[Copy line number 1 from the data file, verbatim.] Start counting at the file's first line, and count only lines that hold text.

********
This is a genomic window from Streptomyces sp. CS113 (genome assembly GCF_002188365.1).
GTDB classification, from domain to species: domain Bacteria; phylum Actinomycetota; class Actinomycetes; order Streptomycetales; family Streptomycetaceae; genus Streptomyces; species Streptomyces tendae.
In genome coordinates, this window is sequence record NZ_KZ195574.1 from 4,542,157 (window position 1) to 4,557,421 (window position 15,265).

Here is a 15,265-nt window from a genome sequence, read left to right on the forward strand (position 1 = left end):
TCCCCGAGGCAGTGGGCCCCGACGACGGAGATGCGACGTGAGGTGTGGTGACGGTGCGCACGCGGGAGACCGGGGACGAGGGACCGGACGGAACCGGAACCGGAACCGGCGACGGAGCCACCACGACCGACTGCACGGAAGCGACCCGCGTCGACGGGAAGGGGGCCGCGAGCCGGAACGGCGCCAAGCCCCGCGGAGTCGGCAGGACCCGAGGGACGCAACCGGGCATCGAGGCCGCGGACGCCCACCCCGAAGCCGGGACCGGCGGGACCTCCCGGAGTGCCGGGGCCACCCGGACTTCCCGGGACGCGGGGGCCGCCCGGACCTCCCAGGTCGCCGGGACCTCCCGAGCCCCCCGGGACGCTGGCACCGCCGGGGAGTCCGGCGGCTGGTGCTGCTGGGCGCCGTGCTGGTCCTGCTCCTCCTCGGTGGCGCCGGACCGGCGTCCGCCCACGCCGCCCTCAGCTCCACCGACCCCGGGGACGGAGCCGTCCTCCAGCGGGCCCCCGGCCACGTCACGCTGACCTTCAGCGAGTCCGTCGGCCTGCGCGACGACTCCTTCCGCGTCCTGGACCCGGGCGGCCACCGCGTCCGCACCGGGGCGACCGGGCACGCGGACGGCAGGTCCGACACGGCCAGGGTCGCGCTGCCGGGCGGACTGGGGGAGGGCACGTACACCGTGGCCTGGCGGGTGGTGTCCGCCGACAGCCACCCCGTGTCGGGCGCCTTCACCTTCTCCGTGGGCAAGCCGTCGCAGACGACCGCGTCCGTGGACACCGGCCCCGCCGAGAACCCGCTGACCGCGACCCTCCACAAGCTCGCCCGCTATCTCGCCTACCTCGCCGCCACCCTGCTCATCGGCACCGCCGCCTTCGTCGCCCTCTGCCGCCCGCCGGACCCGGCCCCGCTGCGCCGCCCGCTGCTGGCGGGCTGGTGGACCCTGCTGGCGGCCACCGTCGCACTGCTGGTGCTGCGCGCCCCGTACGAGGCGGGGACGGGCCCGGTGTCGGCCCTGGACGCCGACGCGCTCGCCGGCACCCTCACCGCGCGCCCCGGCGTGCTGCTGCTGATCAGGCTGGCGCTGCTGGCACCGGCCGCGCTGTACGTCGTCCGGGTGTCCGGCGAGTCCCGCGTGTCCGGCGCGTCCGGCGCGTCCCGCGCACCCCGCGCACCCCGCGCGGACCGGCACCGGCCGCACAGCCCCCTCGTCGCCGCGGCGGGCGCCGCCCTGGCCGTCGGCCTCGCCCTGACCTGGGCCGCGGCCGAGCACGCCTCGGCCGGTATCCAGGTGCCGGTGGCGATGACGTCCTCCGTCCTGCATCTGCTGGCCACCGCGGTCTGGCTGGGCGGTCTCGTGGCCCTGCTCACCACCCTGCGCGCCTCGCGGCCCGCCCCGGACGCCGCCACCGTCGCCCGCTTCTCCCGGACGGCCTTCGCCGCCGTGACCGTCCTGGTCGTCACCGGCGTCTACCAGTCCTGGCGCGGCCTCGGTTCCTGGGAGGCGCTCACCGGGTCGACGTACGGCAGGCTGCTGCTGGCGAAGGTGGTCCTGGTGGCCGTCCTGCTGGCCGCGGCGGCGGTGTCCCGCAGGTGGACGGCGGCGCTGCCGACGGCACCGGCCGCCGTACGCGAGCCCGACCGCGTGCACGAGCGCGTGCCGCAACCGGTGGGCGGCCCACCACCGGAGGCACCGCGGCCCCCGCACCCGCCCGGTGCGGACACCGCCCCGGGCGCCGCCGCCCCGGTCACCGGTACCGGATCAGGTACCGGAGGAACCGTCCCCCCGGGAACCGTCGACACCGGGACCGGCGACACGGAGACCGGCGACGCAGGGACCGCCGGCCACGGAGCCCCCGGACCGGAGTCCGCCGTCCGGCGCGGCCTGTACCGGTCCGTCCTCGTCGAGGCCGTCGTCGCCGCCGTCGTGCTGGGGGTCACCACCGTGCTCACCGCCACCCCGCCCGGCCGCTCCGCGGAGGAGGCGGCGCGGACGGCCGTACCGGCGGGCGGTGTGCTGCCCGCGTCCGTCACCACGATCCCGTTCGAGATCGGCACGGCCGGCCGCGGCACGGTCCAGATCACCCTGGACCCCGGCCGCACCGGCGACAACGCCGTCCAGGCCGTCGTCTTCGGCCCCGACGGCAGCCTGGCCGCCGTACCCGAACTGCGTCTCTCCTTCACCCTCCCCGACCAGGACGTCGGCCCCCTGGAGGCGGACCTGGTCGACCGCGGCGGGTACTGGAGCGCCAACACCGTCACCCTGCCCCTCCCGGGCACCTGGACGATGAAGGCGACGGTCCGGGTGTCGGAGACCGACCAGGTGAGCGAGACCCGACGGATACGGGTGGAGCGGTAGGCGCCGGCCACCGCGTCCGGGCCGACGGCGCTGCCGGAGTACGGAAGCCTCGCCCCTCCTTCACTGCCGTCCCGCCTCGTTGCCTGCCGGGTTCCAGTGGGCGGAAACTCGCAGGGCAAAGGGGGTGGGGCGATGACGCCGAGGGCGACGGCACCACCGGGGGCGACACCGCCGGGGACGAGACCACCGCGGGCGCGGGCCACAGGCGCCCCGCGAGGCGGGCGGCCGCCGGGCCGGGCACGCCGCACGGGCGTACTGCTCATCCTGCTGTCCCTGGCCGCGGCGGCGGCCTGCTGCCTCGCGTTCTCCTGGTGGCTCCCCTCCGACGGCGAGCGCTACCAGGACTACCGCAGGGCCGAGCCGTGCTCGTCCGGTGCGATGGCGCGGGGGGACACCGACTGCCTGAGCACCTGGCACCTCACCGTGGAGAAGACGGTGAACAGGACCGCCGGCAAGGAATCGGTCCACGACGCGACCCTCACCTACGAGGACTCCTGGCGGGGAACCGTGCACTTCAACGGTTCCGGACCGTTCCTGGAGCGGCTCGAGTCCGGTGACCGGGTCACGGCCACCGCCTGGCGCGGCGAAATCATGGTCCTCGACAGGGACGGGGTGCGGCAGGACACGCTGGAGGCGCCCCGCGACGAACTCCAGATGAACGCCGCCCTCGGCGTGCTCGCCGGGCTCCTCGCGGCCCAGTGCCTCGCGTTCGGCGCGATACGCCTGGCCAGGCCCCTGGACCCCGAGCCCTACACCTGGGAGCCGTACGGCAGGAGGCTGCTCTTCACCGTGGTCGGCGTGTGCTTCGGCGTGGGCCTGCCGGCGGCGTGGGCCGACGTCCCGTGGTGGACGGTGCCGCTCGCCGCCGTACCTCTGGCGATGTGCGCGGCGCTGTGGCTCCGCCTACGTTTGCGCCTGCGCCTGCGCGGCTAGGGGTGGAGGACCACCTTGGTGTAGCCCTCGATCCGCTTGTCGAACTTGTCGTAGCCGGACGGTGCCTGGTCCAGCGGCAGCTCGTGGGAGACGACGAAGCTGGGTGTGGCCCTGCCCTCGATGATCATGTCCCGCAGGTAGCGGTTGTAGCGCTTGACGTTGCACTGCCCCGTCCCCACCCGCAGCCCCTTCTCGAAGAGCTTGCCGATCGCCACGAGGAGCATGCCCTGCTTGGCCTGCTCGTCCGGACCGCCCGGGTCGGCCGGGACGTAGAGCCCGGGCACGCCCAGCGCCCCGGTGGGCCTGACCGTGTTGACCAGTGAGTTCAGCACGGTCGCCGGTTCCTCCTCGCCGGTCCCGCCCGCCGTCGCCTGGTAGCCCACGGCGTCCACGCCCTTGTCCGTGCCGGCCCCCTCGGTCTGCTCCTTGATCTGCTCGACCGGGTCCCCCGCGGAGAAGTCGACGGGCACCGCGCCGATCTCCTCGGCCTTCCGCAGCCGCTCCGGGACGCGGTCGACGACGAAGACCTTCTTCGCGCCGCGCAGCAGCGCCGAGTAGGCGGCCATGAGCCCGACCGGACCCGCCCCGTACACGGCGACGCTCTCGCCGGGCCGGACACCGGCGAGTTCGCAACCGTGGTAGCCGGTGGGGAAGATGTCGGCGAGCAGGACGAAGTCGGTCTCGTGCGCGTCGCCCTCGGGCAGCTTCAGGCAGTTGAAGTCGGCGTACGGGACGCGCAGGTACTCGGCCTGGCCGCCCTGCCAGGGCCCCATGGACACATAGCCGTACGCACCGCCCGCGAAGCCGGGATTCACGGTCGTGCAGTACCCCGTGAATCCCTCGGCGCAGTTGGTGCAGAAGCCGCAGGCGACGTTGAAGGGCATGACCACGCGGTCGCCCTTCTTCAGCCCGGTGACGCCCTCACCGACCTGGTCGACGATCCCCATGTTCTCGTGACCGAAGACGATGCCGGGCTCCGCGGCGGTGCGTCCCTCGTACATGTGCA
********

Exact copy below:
This is a genomic window from Streptomyces sp. CS113 (genome assembly GCF_002188365.1).